By Robert Griffin
“Fraud is a normal cost of doing business.”
Any organization that subscribes to this long-standing mantra needs to rethink their priorities. With 2.5 billion gigabytes of data created every day, fraud is taking on a new face in the Big Data world.
According to the Association of Certified Fraud Examiners (ACFE), organizations forfeit five percent of annual revenue to fraud, which by conservative estimates amounts to more than $3.5 trillion lost each year to global fraud and financial crimes. Fraudulent activity has grown in scope, volume and complexity, with the brash sophistication of recent attacks — and magnitude of damage, both to the brand and bottom line — elevating the anti-fraud conversation from acceptable loss to C-Suite imperative.
Today’s generation of organized and digitally-savvy criminals are using the same technologies that deliver efficiency to business and convenience to consumers — such as mobile devices, social networks and cloud platforms — to constantly probe for vulnerabilities and weaknesses. The pace of this threat continues to accelerate. Identity fraud impacted more than 12 million individuals in 2012, resulting in theft of nearly $21 billion, and each day the U.S. healthcare industry loses $650 million due to fraudulent claims and payments. Continue Reading »
By John Mason
It takes a lot more than a good idea and a solid investment to succeed as a small or medium-size business today. It takes what psychologist, Urie Bronfenbrenner, described as a network of systems.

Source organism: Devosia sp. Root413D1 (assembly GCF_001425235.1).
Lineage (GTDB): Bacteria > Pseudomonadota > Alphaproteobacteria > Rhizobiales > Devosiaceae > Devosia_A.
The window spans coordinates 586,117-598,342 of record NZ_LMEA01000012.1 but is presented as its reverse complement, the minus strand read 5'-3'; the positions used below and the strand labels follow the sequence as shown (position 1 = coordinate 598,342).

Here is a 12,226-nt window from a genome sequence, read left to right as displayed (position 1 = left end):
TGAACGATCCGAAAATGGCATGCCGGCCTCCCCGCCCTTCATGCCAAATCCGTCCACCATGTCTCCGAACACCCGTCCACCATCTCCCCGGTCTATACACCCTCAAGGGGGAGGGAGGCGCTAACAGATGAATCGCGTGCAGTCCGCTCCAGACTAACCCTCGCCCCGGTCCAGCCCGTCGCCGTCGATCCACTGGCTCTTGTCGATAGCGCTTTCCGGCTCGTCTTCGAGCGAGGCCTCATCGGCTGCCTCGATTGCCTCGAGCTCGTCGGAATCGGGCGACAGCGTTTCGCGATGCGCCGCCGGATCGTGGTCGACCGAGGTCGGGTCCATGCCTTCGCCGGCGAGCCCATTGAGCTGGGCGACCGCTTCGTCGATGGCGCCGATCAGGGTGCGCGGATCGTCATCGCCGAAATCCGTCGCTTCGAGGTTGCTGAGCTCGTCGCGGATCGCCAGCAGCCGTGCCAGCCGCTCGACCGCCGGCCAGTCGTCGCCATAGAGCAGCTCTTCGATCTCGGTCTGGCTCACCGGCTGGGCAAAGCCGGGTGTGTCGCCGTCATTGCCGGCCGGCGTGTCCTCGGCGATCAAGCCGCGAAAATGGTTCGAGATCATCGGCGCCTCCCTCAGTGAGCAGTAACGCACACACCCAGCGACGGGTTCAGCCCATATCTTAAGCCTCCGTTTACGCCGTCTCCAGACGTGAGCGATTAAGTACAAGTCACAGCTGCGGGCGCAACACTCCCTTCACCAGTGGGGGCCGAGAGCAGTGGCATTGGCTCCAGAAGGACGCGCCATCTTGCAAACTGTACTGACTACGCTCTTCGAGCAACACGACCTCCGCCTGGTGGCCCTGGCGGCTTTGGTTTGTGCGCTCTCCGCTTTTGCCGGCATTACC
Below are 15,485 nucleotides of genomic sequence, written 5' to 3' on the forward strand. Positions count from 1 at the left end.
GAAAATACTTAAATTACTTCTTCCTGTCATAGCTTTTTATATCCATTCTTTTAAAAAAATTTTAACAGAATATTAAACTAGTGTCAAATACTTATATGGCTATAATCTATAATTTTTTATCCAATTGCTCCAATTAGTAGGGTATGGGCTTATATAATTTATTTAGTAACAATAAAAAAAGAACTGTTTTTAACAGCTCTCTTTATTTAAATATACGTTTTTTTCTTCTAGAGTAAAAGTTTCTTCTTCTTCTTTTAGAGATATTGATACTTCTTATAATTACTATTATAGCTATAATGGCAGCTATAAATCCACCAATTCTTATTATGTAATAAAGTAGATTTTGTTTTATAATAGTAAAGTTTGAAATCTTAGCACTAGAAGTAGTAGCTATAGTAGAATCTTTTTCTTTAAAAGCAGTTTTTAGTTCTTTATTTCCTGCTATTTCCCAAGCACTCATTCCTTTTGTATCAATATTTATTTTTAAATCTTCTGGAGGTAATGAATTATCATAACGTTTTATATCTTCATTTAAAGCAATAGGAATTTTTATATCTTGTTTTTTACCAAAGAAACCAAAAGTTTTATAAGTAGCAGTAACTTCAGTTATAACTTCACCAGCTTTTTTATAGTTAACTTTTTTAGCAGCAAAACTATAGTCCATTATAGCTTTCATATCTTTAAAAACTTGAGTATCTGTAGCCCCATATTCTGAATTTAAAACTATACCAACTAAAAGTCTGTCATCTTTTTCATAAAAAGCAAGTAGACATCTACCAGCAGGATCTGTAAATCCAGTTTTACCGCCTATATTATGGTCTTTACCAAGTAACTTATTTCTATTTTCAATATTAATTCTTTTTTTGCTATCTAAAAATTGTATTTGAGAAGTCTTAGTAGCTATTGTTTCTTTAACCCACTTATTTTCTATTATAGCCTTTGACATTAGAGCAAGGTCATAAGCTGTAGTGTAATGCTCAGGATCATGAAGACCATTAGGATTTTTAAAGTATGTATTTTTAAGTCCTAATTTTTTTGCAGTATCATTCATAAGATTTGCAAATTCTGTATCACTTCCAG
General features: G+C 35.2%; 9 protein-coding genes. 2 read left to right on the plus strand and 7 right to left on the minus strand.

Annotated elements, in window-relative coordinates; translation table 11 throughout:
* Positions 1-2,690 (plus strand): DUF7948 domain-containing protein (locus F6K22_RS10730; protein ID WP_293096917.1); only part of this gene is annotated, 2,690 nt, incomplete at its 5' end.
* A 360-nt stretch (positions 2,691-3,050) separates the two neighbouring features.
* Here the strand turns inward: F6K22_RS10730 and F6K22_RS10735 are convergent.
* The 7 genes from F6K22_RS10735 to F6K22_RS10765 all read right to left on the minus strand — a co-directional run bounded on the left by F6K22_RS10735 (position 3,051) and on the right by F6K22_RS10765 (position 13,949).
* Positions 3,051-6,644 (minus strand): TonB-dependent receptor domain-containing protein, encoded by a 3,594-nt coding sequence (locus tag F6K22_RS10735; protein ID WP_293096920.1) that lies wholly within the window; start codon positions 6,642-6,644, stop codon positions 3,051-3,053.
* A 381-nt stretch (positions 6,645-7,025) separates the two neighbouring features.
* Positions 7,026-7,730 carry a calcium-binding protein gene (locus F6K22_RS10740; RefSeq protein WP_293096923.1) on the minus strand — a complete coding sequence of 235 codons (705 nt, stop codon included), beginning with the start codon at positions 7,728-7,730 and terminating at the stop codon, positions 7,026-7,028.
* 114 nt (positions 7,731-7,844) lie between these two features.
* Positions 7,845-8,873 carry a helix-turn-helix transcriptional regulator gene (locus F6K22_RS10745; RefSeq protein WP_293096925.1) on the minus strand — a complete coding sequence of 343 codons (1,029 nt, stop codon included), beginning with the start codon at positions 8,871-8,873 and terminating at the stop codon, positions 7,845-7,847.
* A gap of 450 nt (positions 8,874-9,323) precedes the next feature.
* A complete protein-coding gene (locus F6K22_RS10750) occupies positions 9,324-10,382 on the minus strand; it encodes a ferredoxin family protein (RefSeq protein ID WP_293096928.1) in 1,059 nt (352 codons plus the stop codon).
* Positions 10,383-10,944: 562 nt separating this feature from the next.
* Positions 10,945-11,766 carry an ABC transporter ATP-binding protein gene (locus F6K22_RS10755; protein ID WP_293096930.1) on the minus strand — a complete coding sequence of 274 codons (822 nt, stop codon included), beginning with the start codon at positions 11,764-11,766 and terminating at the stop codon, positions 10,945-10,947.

Bronfenbrenner introduced the idea of the microsystem, mesosystem, and exosystem, in his ground-breaking theory, The Ecology of Human Development, in 1979, and explained how each of these interconnected systems helps shape the individual.
As in society, the various parts of this ecology can be applied to SMBs to better understand their growth and development. Continue Reading »
By Peter Korsten
Customers today wield unprecedented power. Digital tools and an abundance of information allow the modern customer to expect incredible levels of personalization and individualized service. This power is completely transforming entire industries – including fashion, retail, media and entertainment and healthcare.
Companies have long used activities like customer focus groups to figure out how to sell customers what they wanted to offer. This one-way, nonreciprocal relationship will no longer fly. Enterprises can only succeed if they understand and provide what their customers want.
The C-suite is getting the message, judging by a new IBM study conducted by the IBM Institute for Business Value – a study which is based on face-to-face conversations with more than 4,000 CEOs, CMOs, CFOs, CIOs, CHROs and CSCOs and across 70 countries and 20 industries. According to the study, more than half of C-suite leaders surveyed said customers now have a considerable influence on their enterprises. Continue Reading »
By David Rogers
Ever since the rise of online shopping sites like Amazon.com, brick-and-mortar-retail stores haved struggled with the threat of “showrooming” consumers – those who visit a store to see a product in person, but then opt to purchase it later online.
With the rapid adoption of smartphones, this phenomenon has grown even stronger. Today retailers operate in a world in which in-store shoppers have every competing offer in the palm of her hands.